Robert S. Leiken knows the jihadist peril better than most, having devoted many years of study to Islamic extremism in the West for his book Europe’s Angry Muslims (2012; now out in a revised edition from Oxford University Press). He is under no illusion that the post hoc narratives we piece together after each new attack can “explain” the appeal of terror as a tactic. He rehearses all the usual structural explanations. Europe in its long-forgotten boom times after World War II imported non-Western “guest workers,” with no intention of moving its former colonial subalterns into permanent settlements. Nevertheless, when the boom ended, the “guests” did not return to their countries of origin and immigration did not cease, even after the Schengen Agreement had relaxed border controls within Europe. Guest workers sent home for brides and established families while trying to keep faith with the mores of their homelands—meaning not only religious customs and practices but also traditional folkways, some of which proved difficult for host populations to accept. The children born to these immigrants of the first generation have in some cases found it hard to adapt to the conflicting demands of parents and host country, creating what has been called the “crisis of the second generation,” a double reaction against both the parental culture (or the perceived lack thereof) and the host population’s hostility.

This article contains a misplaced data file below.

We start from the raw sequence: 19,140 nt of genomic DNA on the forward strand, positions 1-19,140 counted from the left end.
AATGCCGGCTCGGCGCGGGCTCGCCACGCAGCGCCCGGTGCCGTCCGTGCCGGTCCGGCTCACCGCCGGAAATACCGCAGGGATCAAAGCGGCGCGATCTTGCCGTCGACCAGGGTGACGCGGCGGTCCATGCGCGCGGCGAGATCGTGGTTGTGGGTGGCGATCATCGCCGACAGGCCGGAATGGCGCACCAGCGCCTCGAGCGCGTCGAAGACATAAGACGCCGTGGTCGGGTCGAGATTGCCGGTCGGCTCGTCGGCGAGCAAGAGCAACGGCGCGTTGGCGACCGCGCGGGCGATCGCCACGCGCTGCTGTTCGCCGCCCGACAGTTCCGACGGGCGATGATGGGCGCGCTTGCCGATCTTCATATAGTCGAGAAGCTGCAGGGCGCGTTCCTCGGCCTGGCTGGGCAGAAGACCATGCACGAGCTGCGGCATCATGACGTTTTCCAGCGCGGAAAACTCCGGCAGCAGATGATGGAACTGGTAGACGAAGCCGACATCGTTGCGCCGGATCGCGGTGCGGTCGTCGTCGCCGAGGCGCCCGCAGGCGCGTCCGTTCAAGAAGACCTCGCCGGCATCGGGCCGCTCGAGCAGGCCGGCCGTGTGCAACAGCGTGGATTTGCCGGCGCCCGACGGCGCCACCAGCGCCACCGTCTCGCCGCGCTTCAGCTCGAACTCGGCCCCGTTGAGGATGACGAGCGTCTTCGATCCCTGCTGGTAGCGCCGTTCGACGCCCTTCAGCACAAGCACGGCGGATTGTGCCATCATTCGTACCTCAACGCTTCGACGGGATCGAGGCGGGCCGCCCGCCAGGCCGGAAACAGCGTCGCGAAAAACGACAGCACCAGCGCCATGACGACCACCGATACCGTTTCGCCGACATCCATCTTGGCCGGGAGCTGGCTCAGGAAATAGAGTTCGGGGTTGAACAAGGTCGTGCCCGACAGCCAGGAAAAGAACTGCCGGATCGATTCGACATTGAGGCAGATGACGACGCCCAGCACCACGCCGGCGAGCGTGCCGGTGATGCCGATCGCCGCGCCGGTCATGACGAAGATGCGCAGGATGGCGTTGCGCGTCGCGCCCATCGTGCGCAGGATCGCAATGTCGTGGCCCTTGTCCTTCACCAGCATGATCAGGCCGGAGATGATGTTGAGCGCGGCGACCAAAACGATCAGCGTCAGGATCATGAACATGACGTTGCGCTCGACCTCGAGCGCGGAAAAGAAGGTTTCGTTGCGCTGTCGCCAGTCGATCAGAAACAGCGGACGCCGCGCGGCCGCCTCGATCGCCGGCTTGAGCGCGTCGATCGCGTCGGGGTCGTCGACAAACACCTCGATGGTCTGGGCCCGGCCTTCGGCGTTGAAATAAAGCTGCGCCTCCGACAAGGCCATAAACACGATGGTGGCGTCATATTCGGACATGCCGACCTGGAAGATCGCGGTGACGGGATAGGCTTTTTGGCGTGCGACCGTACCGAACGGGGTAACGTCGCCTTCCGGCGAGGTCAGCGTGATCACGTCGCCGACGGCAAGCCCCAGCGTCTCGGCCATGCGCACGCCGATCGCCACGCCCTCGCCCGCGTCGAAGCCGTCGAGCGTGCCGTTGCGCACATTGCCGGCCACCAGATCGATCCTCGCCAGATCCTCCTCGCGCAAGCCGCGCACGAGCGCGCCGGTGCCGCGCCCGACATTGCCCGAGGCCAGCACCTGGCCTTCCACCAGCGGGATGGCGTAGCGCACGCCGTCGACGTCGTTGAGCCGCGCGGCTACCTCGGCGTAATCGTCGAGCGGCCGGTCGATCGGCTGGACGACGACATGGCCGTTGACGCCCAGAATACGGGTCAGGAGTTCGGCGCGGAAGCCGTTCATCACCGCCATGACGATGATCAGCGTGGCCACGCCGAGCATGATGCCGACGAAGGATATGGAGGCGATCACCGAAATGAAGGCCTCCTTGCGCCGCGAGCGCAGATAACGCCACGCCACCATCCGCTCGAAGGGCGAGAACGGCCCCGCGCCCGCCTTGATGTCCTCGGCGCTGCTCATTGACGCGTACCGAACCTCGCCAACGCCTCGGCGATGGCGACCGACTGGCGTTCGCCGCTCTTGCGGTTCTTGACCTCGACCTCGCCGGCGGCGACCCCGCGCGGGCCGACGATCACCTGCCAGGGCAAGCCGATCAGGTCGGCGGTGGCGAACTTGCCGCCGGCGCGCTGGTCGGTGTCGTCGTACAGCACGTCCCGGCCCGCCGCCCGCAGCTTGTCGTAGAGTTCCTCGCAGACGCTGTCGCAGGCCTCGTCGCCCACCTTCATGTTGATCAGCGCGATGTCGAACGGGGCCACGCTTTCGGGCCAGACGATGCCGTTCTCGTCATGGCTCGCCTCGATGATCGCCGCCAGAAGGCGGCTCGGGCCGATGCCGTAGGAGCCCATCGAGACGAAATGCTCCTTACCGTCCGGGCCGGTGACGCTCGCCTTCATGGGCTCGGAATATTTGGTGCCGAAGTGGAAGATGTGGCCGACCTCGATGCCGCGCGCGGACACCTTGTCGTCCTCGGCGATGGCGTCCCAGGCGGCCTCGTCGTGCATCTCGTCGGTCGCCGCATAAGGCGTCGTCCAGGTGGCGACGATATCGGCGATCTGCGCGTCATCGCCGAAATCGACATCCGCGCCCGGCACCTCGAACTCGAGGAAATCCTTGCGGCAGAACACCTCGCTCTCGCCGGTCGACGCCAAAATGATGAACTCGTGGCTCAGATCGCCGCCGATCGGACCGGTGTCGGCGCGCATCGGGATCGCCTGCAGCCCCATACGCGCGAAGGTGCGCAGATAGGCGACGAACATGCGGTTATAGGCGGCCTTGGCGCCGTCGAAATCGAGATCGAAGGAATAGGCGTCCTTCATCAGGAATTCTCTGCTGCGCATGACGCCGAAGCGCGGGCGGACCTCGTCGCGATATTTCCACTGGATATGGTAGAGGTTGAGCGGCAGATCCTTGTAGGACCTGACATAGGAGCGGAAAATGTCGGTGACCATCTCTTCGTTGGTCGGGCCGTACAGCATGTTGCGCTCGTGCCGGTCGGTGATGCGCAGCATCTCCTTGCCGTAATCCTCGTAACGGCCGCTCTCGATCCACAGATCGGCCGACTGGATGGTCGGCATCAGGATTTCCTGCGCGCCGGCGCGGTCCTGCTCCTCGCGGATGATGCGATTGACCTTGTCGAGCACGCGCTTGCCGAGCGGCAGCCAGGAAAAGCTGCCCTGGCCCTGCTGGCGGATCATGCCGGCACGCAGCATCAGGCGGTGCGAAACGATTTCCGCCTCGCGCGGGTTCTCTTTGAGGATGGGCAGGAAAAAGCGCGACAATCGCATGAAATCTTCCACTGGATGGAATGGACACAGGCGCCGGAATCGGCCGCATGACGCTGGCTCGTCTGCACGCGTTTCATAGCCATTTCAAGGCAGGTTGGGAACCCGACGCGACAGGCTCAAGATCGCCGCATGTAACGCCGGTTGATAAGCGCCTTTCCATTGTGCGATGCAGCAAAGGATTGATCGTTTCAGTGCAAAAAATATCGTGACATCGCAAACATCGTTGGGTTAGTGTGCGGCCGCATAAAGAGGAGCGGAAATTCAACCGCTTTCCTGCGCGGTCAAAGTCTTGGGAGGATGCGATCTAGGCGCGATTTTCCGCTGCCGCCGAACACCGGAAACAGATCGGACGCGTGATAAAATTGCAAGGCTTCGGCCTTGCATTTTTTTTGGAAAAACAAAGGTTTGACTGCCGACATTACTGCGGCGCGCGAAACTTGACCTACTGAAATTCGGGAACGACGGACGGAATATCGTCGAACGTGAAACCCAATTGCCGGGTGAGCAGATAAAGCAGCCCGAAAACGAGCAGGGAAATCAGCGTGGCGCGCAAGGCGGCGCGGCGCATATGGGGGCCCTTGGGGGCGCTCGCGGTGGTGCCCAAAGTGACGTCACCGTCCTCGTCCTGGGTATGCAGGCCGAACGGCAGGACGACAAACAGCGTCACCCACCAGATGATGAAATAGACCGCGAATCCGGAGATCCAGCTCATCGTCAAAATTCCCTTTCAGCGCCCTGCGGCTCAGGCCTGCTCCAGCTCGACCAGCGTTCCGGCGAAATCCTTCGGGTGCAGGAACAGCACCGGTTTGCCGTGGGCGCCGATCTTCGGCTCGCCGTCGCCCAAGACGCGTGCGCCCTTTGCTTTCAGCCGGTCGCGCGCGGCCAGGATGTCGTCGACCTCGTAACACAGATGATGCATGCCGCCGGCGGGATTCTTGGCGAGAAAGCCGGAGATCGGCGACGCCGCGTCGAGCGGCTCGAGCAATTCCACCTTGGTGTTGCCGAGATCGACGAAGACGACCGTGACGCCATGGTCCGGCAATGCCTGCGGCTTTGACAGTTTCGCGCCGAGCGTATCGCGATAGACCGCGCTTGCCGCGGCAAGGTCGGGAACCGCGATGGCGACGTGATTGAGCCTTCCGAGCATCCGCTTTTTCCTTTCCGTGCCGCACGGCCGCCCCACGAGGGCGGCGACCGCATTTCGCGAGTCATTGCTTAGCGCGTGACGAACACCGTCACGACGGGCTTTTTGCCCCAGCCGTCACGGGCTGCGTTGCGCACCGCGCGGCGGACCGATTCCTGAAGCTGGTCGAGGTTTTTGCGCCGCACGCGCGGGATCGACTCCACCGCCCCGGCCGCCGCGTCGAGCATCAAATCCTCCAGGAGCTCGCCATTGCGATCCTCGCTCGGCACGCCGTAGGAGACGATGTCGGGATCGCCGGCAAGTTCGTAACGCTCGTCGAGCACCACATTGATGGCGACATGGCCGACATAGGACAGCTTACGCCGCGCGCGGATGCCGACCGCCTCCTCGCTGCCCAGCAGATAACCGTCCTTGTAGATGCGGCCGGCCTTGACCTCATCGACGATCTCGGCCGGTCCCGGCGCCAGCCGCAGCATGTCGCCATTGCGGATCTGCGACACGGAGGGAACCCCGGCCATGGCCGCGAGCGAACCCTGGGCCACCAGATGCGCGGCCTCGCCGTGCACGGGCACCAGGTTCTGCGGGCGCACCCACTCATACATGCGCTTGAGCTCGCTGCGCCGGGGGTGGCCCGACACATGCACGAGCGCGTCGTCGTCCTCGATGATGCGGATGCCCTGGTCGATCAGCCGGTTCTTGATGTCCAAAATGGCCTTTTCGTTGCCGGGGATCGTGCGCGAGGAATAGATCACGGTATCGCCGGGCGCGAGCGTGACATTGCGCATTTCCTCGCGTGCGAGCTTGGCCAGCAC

In bewilderment, anger, and distress, some second-generation European Muslims veer toward traditions more extreme than anything their parents would have wished for them. Others turn to crime; still others to political radicalism. And lately, criminality, radicalism, and religion have all converged in murderous terror attacks—murderous but also suicidal. Indeed, this latter tendency almost suggests that the perpetrators find it impossible to imagine a future for themselves in the world bequeathed them by their elders, and can envision no way out except death for themselves and their reluctant hosts.